I use open tools with the kids as much as possible because I want them to be able to use them again no matter what situation they’re in, and not just when they’re in class. Some people are surprised by this because I work at a private school where most folks have the means to afford technology. When I first came to the school, they were proud of the high-end tools they were using. I’m like, “Nope, we’re not going to use any of that anymore.”
Give me an example of how these open aspects of the Internet have been really important to you in your life?
Mozilla is a great example, especially being part of the Teach the Web movement — having access to not only the tools, but the community around it. That’s really important to me when I’m integrating tools with students.
There’s so many tools out there. There are tools for everything, but not all of them are great. I’m pretty careful about how I pick and choose the tools. Mozilla would be an example of the kind of tools that are useful — as is Scratch, with MIT. If it’s something I want to integrate and invest my time in, I make sure that there’s a community around it as well.
There’s also tools I need to solve the problem of the day, or for a specific project, so we might just take the tool for that. It’s more of an exercise in finding the tool that you need for something specific among the many tools out there. You don’t have to be proficient in every single tool, right? Be proficient in understanding how to find them and how to use them for what you need.
Getting more specific about Mozilla, how did you get involved with them? What has that felt like for you?
It’s been great. Somewhere there’s a history of when I got involved on a blog post. I believe I got involved in 2012. I can’t remember if it was Chad Sansing that introduced me or if I introduced Chad, but joining Mozilla activities with another educator was key.
To the story of Mozilla. There was a connected learning experience that was on Google+ that I got involved with — that sparked me to start a connected learning experience for women in tech. I started using the tools and making curriculum or projects out of them and sharing them. Then those projects and curriculum were shared out again, and I got good feedback that way.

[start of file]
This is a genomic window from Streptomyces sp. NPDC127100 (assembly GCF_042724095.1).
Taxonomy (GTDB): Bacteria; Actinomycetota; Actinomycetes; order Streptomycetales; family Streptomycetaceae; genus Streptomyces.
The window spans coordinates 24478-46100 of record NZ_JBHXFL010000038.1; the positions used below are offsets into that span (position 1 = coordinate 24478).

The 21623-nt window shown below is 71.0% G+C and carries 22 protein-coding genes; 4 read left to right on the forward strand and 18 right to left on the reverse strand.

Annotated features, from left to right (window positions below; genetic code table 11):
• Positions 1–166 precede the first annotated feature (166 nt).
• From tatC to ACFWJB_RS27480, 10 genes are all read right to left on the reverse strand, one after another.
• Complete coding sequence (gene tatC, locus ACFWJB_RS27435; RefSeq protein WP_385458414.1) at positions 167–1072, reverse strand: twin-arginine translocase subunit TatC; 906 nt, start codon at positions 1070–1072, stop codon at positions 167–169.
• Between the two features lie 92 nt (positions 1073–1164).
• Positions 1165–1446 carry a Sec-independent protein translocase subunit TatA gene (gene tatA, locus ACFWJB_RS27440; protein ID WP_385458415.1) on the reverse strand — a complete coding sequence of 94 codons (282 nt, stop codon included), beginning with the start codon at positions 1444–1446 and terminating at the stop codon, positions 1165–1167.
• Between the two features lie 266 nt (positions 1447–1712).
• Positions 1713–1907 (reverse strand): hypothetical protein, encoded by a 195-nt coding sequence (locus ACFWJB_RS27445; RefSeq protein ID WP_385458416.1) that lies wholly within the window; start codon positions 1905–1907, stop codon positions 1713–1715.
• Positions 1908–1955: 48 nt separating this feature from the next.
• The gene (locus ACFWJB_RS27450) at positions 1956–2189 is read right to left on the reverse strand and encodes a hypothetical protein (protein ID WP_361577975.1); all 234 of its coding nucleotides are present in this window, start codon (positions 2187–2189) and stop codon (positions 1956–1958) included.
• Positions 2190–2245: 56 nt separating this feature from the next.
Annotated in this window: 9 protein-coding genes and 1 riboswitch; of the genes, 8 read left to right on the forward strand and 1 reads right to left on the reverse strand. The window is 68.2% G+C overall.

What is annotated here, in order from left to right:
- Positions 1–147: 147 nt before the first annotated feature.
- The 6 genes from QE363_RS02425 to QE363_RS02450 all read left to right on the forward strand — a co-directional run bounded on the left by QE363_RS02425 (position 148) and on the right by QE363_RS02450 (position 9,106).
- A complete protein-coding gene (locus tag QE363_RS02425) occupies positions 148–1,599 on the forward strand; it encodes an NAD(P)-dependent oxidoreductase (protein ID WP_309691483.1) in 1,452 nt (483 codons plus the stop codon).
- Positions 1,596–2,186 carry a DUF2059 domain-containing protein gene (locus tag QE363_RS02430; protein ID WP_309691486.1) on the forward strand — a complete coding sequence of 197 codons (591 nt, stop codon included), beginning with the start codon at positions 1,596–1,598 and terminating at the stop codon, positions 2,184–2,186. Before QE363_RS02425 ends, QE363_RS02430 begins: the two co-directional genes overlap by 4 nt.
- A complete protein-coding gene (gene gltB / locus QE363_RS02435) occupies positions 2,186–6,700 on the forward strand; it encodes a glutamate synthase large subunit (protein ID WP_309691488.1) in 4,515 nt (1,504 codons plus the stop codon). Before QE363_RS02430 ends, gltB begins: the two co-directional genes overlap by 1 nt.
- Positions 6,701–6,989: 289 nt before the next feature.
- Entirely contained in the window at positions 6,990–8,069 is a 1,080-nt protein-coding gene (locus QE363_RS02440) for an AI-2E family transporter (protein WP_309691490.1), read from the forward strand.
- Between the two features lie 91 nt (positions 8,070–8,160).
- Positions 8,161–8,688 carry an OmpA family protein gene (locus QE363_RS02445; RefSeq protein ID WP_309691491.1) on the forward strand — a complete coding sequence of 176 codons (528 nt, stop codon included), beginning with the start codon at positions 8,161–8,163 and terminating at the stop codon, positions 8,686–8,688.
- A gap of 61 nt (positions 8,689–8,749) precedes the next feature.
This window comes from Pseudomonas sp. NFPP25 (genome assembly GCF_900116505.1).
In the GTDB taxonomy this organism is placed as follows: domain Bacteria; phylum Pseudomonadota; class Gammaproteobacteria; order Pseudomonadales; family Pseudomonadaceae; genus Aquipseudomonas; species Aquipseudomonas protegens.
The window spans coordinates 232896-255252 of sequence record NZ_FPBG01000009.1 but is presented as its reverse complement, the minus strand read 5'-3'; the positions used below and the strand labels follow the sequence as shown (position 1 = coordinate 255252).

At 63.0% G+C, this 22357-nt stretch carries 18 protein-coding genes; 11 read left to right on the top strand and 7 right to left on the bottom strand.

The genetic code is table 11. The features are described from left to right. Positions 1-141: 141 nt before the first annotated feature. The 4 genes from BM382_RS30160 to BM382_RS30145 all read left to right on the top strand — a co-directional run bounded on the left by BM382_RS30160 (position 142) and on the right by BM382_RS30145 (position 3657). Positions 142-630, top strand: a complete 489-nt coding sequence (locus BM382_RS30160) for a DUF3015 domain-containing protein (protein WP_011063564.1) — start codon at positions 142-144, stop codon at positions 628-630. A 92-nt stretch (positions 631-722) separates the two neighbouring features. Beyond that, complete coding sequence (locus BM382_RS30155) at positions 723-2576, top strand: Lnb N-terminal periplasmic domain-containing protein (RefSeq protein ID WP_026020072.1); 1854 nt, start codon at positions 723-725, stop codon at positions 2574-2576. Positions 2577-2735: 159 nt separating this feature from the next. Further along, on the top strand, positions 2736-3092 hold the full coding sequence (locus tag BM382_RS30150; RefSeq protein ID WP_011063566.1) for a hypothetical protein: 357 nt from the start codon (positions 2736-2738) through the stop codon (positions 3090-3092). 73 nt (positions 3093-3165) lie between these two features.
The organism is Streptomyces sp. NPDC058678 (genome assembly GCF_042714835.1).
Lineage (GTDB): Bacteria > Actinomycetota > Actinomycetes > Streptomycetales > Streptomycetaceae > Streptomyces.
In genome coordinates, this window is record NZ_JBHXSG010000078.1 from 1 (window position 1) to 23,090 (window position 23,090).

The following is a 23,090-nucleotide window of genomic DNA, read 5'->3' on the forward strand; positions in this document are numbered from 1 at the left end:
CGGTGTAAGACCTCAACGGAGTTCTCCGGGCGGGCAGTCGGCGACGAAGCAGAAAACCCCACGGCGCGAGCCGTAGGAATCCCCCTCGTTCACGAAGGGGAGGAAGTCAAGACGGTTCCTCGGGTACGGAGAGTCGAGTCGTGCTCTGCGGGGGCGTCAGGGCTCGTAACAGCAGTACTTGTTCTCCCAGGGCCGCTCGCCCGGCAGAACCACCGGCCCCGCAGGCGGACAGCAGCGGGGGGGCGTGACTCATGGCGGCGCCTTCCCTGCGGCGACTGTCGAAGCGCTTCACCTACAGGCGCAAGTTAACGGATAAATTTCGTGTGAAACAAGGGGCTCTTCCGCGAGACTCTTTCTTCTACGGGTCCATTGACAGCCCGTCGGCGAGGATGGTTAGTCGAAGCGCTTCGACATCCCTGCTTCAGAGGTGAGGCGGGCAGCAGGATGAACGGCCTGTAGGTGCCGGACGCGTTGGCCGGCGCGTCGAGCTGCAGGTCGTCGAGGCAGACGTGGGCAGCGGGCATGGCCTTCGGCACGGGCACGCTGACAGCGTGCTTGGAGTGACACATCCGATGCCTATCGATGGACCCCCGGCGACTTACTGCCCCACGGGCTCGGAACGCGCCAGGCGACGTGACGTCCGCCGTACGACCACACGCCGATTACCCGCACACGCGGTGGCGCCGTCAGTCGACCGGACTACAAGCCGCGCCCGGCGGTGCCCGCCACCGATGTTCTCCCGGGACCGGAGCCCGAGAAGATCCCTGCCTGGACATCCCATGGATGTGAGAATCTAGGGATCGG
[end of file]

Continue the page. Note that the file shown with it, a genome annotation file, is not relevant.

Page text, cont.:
I also had a positive experience helping Doug Belshaw with the curriculum map. He actually wanted community feedback and took me seriously, even though he didn’t agree with me all the time. I feel like Mozilla values a variety of opinions and a variety of people with different backgrounds — and that’s valuable to me.
What would you highlight as the key impact that Mozilla has had on your life or your work or your organization?
All the Teach the Web materials are embedded in everything I do. Whether I’m teaching here in school, or doing workshops outside of school, it’s always part of it. I like knowing that I’m part of this movement about the open web and inclusiveness and things like that. It’s a very nice thing to know that I have a community that I can fall back on when the chips are down.
So there’s a part of it that keeps you going?
What feedback would you have for Mozilla? What can they do better?
It was really abrupt when Thimble changed. Obviously, there’s a lot of change that happens to technology, but with educators, our changes are much slower. There needs to be a better bridge between us — the rate of change and how it gets communicated and how it gets pushed out to the education community in general. I’m an early adopter, I’m a go out there and find stuff, but there’s others that need help along the way.
I miss the Google+ community — I’m not a fan of Discourse. I love the idea that GitHub is used for all the openness and stuff, but again, I think it’s a technical barrier and excludes a lot of people that should be involved with the movement.
OK. We’re collecting these types of stories from all around the world, all different types of people, different levels of engagement. How might the stories that we’re collecting be useful to you, if at all?
When I share with others why I’m interested in Mozilla, it would be useful to share these stories with them as well . They understand why I’m involved with Mozilla — I’m a technology activist. I know there are stories of other types of people, less technical people, and how they got involved. It would be great to get more people participating that don’t necessarily have a background in tech, to begin with — which has been my goal from the beginning.
That’s super helpful feedback, thank you. Is there anything more that you want to tell me or ask me?
No, I don’t think so.